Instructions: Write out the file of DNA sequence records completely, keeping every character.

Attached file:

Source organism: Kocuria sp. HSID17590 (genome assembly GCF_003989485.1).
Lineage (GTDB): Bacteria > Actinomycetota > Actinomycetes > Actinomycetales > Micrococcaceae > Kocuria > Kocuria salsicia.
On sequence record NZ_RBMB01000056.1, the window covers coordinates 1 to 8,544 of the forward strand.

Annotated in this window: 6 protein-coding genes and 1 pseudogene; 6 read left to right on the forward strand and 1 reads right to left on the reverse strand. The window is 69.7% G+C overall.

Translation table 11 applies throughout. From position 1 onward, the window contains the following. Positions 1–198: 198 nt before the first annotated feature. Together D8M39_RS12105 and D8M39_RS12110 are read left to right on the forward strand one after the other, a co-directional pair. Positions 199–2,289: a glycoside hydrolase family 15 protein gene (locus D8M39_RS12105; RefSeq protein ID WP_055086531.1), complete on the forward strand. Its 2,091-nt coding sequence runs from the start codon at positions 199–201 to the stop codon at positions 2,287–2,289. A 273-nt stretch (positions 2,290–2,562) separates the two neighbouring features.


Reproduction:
Source organism: Kocuria sp. HSID17590 (genome assembly GCF_003989485.1).
Lineage (GTDB): Bacteria > Actinomycetota > Actinomycetes > Actinomycetales > Micrococcaceae > Kocuria > Kocuria salsicia.
On sequence record NZ_RBMB01000056.1, the window covers coordinates 1 to 8,544 of the forward strand.

Annotated in this window: 6 protein-coding genes and 1 pseudogene; 6 read left to right on the forward strand and 1 reads right to left on the reverse strand. The window is 69.7% G+C overall.

Translation table 11 applies throughout. From position 1 onward, the window contains the following. Positions 1–198: 198 nt before the first annotated feature. Together D8M39_RS12105 and D8M39_RS12110 are read left to right on the forward strand one after the other, a co-directional pair. Positions 199–2,289: a glycoside hydrolase family 15 protein gene (locus D8M39_RS12105; RefSeq protein ID WP_055086531.1), complete on the forward strand. Its 2,091-nt coding sequence runs from the start codon at positions 199–201 to the stop codon at positions 2,287–2,289. A 273-nt stretch (positions 2,290–2,562) separates the two neighbouring features.